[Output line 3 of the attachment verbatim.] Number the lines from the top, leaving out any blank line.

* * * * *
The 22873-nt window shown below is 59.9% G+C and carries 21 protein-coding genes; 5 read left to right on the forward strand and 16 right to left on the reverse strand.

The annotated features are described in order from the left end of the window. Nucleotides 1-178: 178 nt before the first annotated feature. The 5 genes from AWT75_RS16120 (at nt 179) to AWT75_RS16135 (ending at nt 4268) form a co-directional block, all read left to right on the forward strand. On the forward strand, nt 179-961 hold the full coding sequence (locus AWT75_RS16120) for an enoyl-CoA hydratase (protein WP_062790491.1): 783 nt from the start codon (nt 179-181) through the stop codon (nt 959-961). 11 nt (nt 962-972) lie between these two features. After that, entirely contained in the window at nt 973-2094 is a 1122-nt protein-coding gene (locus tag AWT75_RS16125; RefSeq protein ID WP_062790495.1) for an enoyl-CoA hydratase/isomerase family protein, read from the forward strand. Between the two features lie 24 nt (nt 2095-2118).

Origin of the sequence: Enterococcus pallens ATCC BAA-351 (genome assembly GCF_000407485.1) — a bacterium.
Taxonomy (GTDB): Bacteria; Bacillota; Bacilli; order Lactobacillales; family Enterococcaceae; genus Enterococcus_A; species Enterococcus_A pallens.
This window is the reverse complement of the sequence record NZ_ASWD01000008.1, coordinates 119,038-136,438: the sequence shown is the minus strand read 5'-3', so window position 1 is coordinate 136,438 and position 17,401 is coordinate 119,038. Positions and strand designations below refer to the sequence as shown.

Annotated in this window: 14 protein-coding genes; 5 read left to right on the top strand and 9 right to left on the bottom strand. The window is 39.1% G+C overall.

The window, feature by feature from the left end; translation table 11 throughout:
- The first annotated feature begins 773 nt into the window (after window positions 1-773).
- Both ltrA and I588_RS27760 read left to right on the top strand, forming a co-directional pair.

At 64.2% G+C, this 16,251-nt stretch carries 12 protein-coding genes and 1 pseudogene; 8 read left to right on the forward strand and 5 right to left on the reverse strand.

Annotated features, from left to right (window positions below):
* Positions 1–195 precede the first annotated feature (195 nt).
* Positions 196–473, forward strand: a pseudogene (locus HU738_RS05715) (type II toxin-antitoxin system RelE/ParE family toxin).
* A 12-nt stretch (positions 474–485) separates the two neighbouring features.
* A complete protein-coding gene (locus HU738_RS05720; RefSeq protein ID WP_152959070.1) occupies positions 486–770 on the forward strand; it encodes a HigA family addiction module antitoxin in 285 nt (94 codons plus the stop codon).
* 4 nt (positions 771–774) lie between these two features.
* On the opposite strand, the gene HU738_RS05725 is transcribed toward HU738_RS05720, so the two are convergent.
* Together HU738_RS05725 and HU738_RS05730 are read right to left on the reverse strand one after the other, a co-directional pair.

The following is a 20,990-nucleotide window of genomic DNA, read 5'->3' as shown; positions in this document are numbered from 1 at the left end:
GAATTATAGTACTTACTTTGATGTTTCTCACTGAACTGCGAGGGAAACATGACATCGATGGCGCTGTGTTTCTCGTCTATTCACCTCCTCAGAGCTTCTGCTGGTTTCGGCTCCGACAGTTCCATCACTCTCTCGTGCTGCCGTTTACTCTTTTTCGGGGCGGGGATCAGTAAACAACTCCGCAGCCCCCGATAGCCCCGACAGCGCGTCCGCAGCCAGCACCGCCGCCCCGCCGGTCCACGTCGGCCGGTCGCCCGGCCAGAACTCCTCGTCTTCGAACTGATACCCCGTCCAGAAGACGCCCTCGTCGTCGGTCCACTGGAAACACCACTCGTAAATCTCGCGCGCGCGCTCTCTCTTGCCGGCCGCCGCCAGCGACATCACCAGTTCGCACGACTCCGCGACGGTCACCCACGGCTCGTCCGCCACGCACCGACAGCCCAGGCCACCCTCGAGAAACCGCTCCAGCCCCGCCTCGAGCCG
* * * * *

Origin of the sequence: Enterococcus pallens ATCC BAA-351 (genome assembly GCF_000407485.1) — a bacterium.